FEATURED IN SOUTH COAST TODAY:
NEW BEDFORD — An assault case brought by state Rep. Chris Markey, D-Dartmouth, against a political consultant has been sent to a regional judge in Brockton for assignment, Dartmouth Police Chief Timothy M. Lee said Thursday.
The action stemming from an assault on Markey, allegedly by David J. Oliveira, 44, of Dartmouth, a former aide to Sen. Edward M. Kennedy and representataive to the Steamship Authority, was taken because of Markey’s relationship with New Bedford District Court as a former Bristol prosecutor, the chief said.
According to a statement Markey gave to Dartmouth police, he and Oliveira argued because Oliveira blamed him for not getting a state job.
Markey called Dartmouth police Thursday morning and requested a clerk-magistrate’s hearing, a procedure in which a clerk hears both sides and decides whether there is probable cause to proceed with the case.
Lee said Dartmouth police support Markey’s request and have forwarded it to the court. “That’s up to him. He can request anything he wants. He’s the victim,” the chief said. The request marks a potential change in course for the case.
Dartmouth police filed paperwork Wednesday in New Bedford District Court requesting court officials issue a criminal complaint against Oliveira for assault and battery with a dangerous weapon, causing serious bodily injury. The charge carries penalties of up to 15 years in jail
Markey, 45, a two-term state representative, was hospitalized for two days with a collapsed right lung and possible rib fracture after, he says, Oliveira pushed him against a corrugated steel wall Saturday at the Cushman Elementary School in Dartmouth.
“He’s asking that it be handled in a less serious way,” Lee said.
Dartmouth Detective George Perry, the department’s court liaison officer, said a regional judge will decide whether a clerk-magistrate from another location will hear the case in New Bedford District Court or the case will be moved entirely out of the New Bedford court.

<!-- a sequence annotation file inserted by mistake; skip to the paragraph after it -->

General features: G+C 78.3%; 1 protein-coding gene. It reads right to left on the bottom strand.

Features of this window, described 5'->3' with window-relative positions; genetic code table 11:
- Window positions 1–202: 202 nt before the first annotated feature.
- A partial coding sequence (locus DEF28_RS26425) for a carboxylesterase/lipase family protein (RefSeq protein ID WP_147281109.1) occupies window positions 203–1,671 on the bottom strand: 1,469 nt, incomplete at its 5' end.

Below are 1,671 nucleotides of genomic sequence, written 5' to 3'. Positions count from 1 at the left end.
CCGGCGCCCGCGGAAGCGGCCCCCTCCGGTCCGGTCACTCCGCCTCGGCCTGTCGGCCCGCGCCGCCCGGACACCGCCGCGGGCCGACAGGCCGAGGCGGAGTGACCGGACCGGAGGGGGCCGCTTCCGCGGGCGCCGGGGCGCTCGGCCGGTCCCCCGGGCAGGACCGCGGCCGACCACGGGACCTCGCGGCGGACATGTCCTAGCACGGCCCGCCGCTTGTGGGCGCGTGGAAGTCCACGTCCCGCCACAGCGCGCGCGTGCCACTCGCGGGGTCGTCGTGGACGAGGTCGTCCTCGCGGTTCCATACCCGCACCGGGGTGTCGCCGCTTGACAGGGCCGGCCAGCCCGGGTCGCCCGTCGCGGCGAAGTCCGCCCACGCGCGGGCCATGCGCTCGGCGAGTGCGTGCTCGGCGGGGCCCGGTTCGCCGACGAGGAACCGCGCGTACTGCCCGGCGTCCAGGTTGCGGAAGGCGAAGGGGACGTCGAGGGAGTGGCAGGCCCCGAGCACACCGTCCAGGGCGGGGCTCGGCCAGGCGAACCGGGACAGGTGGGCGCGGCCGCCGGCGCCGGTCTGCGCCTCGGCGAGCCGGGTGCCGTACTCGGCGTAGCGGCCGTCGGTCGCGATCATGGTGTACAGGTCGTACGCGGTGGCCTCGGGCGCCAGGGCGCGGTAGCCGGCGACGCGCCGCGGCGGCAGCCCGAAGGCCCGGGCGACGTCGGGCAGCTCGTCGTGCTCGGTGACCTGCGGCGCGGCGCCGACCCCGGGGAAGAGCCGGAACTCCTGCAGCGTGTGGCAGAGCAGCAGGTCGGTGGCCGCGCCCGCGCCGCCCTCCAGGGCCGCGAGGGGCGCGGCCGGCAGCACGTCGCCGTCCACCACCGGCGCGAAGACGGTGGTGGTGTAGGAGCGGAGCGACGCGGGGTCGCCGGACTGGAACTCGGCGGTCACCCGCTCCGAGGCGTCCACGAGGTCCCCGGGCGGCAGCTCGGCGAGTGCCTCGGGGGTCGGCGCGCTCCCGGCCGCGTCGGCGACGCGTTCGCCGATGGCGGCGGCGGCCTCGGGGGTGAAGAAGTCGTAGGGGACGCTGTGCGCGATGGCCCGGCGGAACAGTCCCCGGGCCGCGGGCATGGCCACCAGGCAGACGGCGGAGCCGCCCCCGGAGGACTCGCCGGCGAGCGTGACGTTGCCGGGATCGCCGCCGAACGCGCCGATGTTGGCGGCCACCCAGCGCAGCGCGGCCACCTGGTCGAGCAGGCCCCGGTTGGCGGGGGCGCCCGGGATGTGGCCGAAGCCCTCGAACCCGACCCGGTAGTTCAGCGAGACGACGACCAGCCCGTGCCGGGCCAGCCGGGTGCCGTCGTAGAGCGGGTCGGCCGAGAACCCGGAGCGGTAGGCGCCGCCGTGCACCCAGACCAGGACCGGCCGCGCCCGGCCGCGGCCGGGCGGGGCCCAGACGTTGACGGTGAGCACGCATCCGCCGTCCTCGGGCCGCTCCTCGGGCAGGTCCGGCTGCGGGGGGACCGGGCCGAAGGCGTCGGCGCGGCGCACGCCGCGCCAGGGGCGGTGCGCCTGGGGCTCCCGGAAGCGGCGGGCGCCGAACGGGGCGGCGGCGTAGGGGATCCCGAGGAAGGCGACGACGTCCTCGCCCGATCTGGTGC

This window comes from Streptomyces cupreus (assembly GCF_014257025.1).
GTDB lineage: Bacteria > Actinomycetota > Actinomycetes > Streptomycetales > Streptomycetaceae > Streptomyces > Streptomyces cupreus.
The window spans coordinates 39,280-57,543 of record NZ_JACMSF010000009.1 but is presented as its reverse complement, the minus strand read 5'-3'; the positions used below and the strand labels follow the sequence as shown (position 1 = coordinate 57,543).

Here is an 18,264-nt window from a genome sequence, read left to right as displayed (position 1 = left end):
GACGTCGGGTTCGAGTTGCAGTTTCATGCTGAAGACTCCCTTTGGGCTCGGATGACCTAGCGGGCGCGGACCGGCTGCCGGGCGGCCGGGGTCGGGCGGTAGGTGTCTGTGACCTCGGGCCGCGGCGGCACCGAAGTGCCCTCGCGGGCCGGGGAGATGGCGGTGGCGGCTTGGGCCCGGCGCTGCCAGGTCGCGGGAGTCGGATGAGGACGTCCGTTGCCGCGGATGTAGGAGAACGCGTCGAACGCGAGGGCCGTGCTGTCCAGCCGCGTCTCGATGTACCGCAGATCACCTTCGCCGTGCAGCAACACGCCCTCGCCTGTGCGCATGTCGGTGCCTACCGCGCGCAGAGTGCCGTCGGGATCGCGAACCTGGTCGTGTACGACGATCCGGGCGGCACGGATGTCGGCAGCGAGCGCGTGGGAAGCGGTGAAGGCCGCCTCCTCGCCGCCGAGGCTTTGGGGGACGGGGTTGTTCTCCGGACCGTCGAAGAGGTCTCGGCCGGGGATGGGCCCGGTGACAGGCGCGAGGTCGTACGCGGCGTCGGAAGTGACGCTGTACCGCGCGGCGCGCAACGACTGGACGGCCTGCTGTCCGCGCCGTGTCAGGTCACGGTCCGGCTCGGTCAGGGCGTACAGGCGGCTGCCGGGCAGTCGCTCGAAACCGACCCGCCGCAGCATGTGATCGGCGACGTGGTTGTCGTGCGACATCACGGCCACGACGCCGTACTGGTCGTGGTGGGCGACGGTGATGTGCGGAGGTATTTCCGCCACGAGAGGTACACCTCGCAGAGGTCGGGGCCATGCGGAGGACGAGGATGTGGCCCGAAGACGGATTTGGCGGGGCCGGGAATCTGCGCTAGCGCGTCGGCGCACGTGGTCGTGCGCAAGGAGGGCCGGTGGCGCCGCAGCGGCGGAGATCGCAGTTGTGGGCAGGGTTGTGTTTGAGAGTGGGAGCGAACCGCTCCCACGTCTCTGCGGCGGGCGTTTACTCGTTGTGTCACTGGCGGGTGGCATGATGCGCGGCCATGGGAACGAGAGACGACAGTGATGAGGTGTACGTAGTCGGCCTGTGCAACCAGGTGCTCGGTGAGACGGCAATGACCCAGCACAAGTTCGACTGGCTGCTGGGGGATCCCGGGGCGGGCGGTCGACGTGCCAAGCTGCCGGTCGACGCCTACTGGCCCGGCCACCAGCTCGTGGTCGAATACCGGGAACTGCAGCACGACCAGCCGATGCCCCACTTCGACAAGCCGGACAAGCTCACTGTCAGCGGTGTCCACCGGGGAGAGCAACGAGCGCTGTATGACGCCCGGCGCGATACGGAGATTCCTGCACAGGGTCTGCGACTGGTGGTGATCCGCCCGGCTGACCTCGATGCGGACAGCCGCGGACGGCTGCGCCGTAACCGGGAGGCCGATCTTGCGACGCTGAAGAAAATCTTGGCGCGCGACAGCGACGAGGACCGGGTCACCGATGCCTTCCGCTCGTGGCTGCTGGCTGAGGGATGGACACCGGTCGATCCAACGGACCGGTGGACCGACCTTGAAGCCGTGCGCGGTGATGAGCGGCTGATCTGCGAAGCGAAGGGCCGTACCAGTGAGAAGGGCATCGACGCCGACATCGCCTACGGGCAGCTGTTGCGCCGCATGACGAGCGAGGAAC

But if the case had proceeded as originally intended, a clerk magistrate could have issued a warrant for Oliveira’s arrest, a summons for him to appear before a judge for arraignment or scheduled a clerk’s hearing, according to Dartmouth Lt. Robert Szala.
Markey said Thursday he believes the incident warrants a charge of assault and battery and that a charge of assault and battery with a dangerous weapon is an “overcharge.”
“I think it’s an assault and battery and when it’s an assault and battery the law requires a clerk’s hearing because it is a misdemeanor,” he said.
“I would rather have it done properly the first time than have a complaint issued and have to hold a clerk’s hearing down the line,” he said. “It’s a serious matter. I’m aware of how the process works.”
Defense attorney Frank Camera said he also would prefer the matter be resolved at a clerk- magistrate hearing. He said his client does not have a criminal record and a clerk- magistrate could find no probable cause or find probable cause and not issue a complaint.
“I would prefer it be resolved there and no further,” he said.
Camera called the incident “unfortunate” and said Oliveira “regrets” what happened and wishes Markey a speedy recovery. He stopped short, however, of admitting guilt.
“You have to live with the decisions you make and he (Oliveira) regrets the entire incident,” he said.